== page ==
Brand. Brand is the key differentiating factor when it comes to influencing purchase decisions in a mature market. And Amazon's marketplace is a race to the bottom cesspool that's antithetical to customer loyalty.
Three of the four have relatively similar ratings.
All of them are within the same price point.
None of them are from a name brand I know I can trust.
Such indecision! I could spend 20 minutes scouring through the reviews, but who knows which are real and which are fake these days. Or, I could buy them all and return the ones I don't want. But packaging stuff back up and taking to UPS is a hassle.
For exactly this reason, I went to Best Buy yesterday (for the first time in decades), looked at video cameras, and bought a nice Canon for a cheaper price than it was listed on Amazon.
I like brands. Brands mean I can form trusting, long-term customer relationships with companies. The Amazon marketplace is overrun with knock-off products from generic drop shippers — bad and getting worse.
Two former Uber employees, both of whom left the company in 2016, told Quartz that Uber gave them just 30 days after departing to exercise their options. One of those former employees paid about $100,000 to exercise more than 20,000 incentive stock options (ISOs), plus a tax bill of over $200,000. The other paid about $70,000 to exercise about 5,000 ISOs, and then about $160,000 in taxes. Both former employees took out loans from family members to make the payments, and requested anonymity to discuss their personal financial situations.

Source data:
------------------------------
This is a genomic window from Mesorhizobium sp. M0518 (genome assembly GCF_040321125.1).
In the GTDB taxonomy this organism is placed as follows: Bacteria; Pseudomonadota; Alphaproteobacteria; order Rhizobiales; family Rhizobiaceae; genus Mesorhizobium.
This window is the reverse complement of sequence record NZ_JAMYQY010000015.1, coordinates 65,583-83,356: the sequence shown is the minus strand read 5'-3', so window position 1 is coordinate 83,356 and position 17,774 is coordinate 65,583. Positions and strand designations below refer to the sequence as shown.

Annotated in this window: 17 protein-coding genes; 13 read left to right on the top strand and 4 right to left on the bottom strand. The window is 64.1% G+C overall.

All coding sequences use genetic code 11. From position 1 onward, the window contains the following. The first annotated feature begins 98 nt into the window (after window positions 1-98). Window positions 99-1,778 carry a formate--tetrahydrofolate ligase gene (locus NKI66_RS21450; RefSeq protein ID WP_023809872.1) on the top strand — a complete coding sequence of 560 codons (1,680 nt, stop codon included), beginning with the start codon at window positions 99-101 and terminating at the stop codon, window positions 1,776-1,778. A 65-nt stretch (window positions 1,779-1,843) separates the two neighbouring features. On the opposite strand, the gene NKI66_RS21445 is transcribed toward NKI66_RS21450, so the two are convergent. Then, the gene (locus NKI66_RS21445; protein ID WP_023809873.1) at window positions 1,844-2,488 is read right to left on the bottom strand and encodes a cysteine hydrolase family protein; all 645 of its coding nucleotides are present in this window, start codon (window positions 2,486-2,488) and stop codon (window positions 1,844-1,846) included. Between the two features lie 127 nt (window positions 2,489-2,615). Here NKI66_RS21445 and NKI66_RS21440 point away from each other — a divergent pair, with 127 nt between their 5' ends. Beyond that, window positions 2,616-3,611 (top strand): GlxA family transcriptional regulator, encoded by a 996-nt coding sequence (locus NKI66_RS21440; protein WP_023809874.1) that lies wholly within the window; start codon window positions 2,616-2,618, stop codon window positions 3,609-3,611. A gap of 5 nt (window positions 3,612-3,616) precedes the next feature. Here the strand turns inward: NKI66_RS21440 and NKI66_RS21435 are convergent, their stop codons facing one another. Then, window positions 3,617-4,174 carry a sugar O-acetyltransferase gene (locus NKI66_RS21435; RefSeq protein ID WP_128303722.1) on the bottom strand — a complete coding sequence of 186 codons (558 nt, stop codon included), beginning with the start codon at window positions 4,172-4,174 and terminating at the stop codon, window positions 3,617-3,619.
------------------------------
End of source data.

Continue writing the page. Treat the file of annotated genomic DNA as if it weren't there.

And our users clearly thought of us as an open-source developer tools company, because that’s what we really were. Which turned out to be very unfortunate, because the open-source developer tools market is one of the worst markets one could possibly end up in. Thousands of people used RethinkDB, often in business contexts, but most were willing to pay less for the lifetime of usage than the price of a single Starbucks coffee (which is to say, they weren’t willing to pay anything at all).
This wasn’t because the product was so good people didn’t need to pay for support, or because developers don’t control budgets, or because of failure of capitalism. The answer is basic microeconomics. Developers love building developer tools, often for free. So while there is massive demand, the supply vastly outstrips it. This drives the number of alternatives up, and the prices down to zero.
The Anti-Dropout. Two pieces: the technical problems of the next decade won’t be solved with knowledge that can be self-taught, and the next generation of innovation will come from large organizations where credentials matter.
Today I’m hanging out at Tiny Startup Camp, an uniquely Portland event. If Portland is the place young people go to retire, this is how they get paid. Jason Glaspey of Paleo Plan, and formerly Bacn, is kicking things off.